12 Nov 2012

"The Lonely Polygamist" by Barry Udall

Sometimes a man wants to come to home from a hard day's work to a little peace and quiet. I imagine. Golden Richards does not have that luxury, ever. With three households, four wives and a large number of children, peace is a highly rated commodity last seen three marriages and a large number of children ago. Mayhem, chaos, screaming and living room races are the order of the day, yet in the midst of all of this life, Golden Richards is a lonely man. A lonely polygamist. 

If you have read "The 19th Wife" by David Ebershoff or "The Chosen One" by Carol Lynch Williams you might have a pretty bad perception of polygamists and mormons. And polygamist mormons. If you want a different take on things, you need to read "The Lonely Polygamist" by Barry Udall where the focus is not on the children of polygamist families as in the two other books but on the husband, the one who is often blamed as the bad guy. 

There is nothing bad about Golden. Nothing at all. He is a good, lovely, loveable man but he is also completely incompetent when it comes to decision-making. As the captain of the family, he is useless. Thankfully he has four wives to lean one, although they all wish that he would lean a little less and lead a little more... But seeing as he doesn't, they run the family, deciding how, what, when and where at the weekly Summit of the Wives. If it wasn't for the fact that it is Golden's construction company that brings in the money to fund food and soon to be hand-me-down clothes for the many children, they would do just fine without him. And most of the time they have to because Golden's business means that he has to drive far to work on projects - to their knowledge, he is building a care home for the elderly in the Nevada desert. In reality he is building a brothel. And this is just one of the many worries, that Golden struggles with and that make him so terribly lonely.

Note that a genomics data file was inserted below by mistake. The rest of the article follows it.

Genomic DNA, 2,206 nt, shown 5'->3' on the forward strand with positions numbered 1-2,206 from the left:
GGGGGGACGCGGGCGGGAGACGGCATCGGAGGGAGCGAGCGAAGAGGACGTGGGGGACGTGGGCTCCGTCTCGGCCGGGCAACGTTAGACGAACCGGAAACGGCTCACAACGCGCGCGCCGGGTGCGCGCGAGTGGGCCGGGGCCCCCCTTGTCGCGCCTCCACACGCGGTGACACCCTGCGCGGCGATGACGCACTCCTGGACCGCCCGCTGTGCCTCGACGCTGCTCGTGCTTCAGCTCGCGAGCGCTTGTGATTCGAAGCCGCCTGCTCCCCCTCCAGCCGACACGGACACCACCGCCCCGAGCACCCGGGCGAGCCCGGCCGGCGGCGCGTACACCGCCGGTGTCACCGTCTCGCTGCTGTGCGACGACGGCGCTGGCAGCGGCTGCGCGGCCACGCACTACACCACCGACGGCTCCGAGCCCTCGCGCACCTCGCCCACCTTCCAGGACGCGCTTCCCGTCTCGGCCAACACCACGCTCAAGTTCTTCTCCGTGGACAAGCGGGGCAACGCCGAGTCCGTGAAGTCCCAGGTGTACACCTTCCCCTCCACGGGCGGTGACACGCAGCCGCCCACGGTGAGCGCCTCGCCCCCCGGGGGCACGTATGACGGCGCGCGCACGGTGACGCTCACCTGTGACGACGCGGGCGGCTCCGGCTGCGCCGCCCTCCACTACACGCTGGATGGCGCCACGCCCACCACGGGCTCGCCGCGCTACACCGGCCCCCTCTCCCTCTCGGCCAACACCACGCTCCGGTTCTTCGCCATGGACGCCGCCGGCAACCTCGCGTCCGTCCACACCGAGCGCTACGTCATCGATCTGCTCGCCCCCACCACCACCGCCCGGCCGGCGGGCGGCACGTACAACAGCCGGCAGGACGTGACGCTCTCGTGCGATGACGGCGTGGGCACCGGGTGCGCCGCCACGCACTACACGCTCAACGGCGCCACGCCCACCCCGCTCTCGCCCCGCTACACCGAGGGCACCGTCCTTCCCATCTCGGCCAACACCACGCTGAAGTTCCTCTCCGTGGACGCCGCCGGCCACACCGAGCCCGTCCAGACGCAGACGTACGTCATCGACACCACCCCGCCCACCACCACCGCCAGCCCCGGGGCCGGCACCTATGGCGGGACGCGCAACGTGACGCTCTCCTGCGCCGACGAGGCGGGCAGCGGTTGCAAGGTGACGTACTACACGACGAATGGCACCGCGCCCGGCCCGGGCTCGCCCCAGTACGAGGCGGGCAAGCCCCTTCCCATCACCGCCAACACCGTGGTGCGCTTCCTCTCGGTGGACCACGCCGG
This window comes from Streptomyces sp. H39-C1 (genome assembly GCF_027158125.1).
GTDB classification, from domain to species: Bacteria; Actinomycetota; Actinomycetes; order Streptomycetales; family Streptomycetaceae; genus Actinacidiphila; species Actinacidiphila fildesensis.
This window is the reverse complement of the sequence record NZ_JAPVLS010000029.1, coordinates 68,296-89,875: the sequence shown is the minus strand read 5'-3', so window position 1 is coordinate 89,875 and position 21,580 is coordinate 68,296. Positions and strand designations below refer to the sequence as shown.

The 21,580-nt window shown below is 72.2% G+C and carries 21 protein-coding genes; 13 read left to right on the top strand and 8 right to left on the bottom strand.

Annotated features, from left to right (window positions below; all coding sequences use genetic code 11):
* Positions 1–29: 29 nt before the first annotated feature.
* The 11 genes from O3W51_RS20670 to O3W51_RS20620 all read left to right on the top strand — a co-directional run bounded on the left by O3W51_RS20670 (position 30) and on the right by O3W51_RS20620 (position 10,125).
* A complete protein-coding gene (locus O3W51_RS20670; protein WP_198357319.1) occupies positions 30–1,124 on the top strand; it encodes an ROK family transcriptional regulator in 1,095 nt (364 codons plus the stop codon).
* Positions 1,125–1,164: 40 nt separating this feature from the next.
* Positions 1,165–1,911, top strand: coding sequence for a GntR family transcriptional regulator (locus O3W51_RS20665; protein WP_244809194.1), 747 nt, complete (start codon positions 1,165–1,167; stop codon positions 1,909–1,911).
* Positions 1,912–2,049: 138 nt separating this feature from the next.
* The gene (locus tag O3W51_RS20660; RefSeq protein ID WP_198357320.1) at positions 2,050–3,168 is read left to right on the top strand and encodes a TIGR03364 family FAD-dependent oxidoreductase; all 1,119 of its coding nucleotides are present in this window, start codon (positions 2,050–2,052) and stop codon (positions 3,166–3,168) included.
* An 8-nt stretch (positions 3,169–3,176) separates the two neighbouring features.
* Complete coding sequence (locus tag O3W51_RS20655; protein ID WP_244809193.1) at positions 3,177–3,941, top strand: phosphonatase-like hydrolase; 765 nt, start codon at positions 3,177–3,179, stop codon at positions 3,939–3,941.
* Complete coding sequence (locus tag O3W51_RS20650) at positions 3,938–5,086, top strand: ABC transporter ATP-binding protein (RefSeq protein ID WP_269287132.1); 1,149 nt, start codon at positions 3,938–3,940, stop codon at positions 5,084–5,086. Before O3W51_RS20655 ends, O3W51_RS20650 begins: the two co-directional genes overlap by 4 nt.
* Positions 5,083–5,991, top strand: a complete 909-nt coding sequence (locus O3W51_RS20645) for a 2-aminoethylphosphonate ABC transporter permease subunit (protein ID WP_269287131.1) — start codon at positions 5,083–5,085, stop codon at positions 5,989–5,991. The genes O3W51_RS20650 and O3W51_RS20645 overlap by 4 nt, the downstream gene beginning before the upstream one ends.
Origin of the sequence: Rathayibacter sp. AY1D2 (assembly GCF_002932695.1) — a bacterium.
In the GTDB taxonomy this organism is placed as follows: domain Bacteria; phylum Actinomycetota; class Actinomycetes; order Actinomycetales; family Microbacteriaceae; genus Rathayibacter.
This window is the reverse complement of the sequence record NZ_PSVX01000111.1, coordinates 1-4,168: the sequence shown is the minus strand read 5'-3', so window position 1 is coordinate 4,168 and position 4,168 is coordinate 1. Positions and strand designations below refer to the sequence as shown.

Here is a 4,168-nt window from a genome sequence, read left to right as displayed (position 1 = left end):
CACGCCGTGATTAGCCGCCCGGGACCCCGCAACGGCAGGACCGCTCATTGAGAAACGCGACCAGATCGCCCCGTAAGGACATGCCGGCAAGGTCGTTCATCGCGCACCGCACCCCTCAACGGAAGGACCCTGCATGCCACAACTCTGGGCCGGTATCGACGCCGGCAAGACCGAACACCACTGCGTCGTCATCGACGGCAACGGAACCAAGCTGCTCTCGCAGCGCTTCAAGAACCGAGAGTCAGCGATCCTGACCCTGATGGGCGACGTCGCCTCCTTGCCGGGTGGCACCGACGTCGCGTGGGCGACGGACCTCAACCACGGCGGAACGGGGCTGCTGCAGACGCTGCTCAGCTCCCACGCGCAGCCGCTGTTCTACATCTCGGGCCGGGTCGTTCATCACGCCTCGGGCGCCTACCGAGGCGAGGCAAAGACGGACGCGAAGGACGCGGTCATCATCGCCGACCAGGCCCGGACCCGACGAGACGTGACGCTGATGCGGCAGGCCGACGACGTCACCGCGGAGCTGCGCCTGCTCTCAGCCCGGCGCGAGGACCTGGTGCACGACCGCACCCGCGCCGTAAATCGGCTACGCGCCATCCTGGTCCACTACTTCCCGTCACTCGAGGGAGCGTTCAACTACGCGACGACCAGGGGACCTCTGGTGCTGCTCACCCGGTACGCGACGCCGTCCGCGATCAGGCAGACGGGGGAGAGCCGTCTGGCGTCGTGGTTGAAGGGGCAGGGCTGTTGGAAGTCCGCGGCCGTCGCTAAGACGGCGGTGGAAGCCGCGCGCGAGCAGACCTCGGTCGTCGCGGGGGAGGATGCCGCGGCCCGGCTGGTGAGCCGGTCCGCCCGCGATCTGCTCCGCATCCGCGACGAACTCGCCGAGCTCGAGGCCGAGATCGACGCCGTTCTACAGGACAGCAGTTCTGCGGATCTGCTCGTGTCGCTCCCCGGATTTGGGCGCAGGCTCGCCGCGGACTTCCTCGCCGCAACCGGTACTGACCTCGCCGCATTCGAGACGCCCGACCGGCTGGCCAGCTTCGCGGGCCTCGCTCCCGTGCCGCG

Golden has a constant feeling that he is not doing well enough. He is struggling to finance the lifestyle with the three households and the many many children, he is struggling to live up to the expectations from the church's Elders, he is struggling to get along with his manager, he is struggling not to lust after his manager's wife and he is struggling to reconcile with his past. His life is a house of cards and a tornado is fast approaching. 
So caught up is he in his own trouble that he doesn't notice that of others. His wife Rose-of-Sharon is growing more and more depressed, their son Rusty is being swept away in a current of hormones and his difficulties finding his feet as a teenager is being interpreted as lack of good behaviour. Trish, the most recent wife, is finding it hard to adjust to life as a fourth wife and having to share her husband with other women. The tension builds and builds around the hapless Golden who entirely fails to notice anything but his own troubles. 

It is a stunning book. I read and read and ready and couldn't stop - I was entirely caught up in the lives of the people in this polygamist family. Trish really struck a chord with me as she beat her doubts and emotions into submission to give herself room to live up to expectations.

The way that Udall portrays the polygamist lifestyle somewhat underplays the difficulties and frustrations that it holds and it does come across as slightly more idyllic than I imagine it really is. This is forgivable though because it is necessary to tell the story. It is a love story but it is not about falling in love, it is not about loving because of - it is about loving despite!
It is a about the love not between a man and a woman but the love that binds a family together even though they don't necessarily agree. And as such it is beautiful and enjoyable. As such it also has a strong message: that the love portrayed in countless romantic movies and book is not the only form of love and that we can be happy even though our lives do not conform to the general idea about the perfect life. 

Read it if: You're not afraid to confront your own prejudices. You want to challenge your own perceptions of what the right way of living is. 


  1. I have picked this one up and set it down multiple times. Thanks to your review, I'm definitely nabbing this the next time I'm at the bookstore. It looked quirky and interesting, so it's good to hear that it holds up.

  2. Glad to hear that I convinced you, it is a really good read!

  3. I'm sort of obsessed with books starring polygamy, and this one has been on my wishlist for a while. I wasn't sure I liked the premise as much as some of the other books on my list, but I think you've convinced me!